In addition, like I said before, Greek borrowings into Latin tend to keep their declension class, because the two have such similar systems. Learned borrowings and personal names might attempt to retain the Greek nom. and acc. sg. forms, but the more common a word it becomes, the more likely it is to use native Latin suffixes throughout. Plus, what hwhatting said: Doric ναύτᾱς, -ᾱ is even more likely to become nauta, -ae than ναύτης, which might feasibly have become some third-declension **nautēs, -is, if there hadn’t been such a tendecy to keep loans in the corresponding class. Plusplus, Latin has its native word nāvita for “sailor”, which is already first-declension and has no -s, so you also have some extra analogy working on the Greek word.


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PostPosted: Tue Jan 23, 2018 6:14 pm 
Avisaru
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Astraios wrote:
In addition, like I said before, Greek borrowings into Latin tend to keep their declension class, because the two have such similar systems.


Yeah this is what made me wonder, because I know that even though they are different, there is some level of correspondence between Greek 3rd declension and Latin 3rd declension, so I would assume a noun would "stay" in 3rd declension rather than shift to 1st in transition. The explanations here do help me understand though.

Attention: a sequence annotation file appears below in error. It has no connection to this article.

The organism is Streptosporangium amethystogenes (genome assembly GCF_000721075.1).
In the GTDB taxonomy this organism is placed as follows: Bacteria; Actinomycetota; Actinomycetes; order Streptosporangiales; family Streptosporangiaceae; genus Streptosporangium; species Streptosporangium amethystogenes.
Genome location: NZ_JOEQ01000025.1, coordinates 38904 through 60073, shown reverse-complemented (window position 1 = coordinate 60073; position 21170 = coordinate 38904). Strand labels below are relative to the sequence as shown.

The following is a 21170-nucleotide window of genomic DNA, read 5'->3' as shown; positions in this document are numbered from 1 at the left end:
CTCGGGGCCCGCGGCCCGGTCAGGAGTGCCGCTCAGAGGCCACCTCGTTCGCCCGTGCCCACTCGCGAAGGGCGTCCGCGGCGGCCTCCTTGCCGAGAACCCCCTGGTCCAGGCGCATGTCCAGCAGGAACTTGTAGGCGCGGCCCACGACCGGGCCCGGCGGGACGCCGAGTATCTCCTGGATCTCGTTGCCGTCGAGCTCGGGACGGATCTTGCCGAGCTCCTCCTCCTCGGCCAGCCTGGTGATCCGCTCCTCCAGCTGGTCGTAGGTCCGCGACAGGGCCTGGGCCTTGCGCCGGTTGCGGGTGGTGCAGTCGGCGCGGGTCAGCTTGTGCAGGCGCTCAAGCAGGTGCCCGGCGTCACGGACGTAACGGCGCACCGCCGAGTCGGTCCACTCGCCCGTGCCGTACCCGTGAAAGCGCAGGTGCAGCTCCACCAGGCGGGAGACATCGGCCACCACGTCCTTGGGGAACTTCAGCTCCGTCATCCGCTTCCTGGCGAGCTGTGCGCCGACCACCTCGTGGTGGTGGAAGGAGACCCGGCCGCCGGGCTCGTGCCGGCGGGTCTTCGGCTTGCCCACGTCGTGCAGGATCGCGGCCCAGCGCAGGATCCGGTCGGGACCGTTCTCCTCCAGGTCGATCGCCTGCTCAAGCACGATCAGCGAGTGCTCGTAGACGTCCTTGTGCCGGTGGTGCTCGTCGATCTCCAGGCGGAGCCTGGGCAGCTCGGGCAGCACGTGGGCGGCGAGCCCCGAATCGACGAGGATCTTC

And I never knew the origin of "-ite"! I did find it vaguely unusual that it was so associated with Biblical demonyms, but it makes sense that they came via Greek (the Septuagint?) into the Vulgate and KJV.

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PostPosted: Thu Jan 25, 2018 6:38 am 
Sumerul
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If I have a conlang that's in contact with Latin, but that has phonological and morphological developments such that the declension classes don't match up well with Latin ones, what would happen to Latin loans?

Specifically: (there are more cases and a few more declensions but they probably aren't relevant)

Code:
First declension:
    SG    PL
NOM -ā    -āu
ACC -ą̄    -āŋ
GEN -āśa  -ǭu
DAT -ų̄    -āmu

Second declension masculine:
    SG    PL
NOM -a    -ō
ACC -ų    -əŋ
GEN -aśa  -ǭ
DAT -ōi   -ų̄

Second declension neuter:
    SG    PL
NOM -ų    -ā
ACC -ų    -ā
GEN -aśa  -ǭ
DAT -ōi   -ų̄

Third declension:
    SG    PL
NOM -0    -i
ACC -ų    -əŋ
GEN -i    -ǭ
DAT -ai   -ų̄

Fourth declension: (< *i/u-stems)
    SG    PL
NOM -iš   -ē
ACC -į    -iŋ
GEN -aiš  -ayǭ
DAT -āi   -ima

    SG    PL
NOM -uš   -ō
ACC -ų    -əŋ
GEN -auš  -awǭ
DAT -ōi   -ų̄


It seems straightforward to map the Latin second declension to the fourth declension u-stems (especially since at this point š vs. s is probably apical vs. laminal, and the Latin s was probably apical) based on the nom. and acc. sg., but (unless this is wildly realistic) there are a few preserved ablaut patterns in that declension...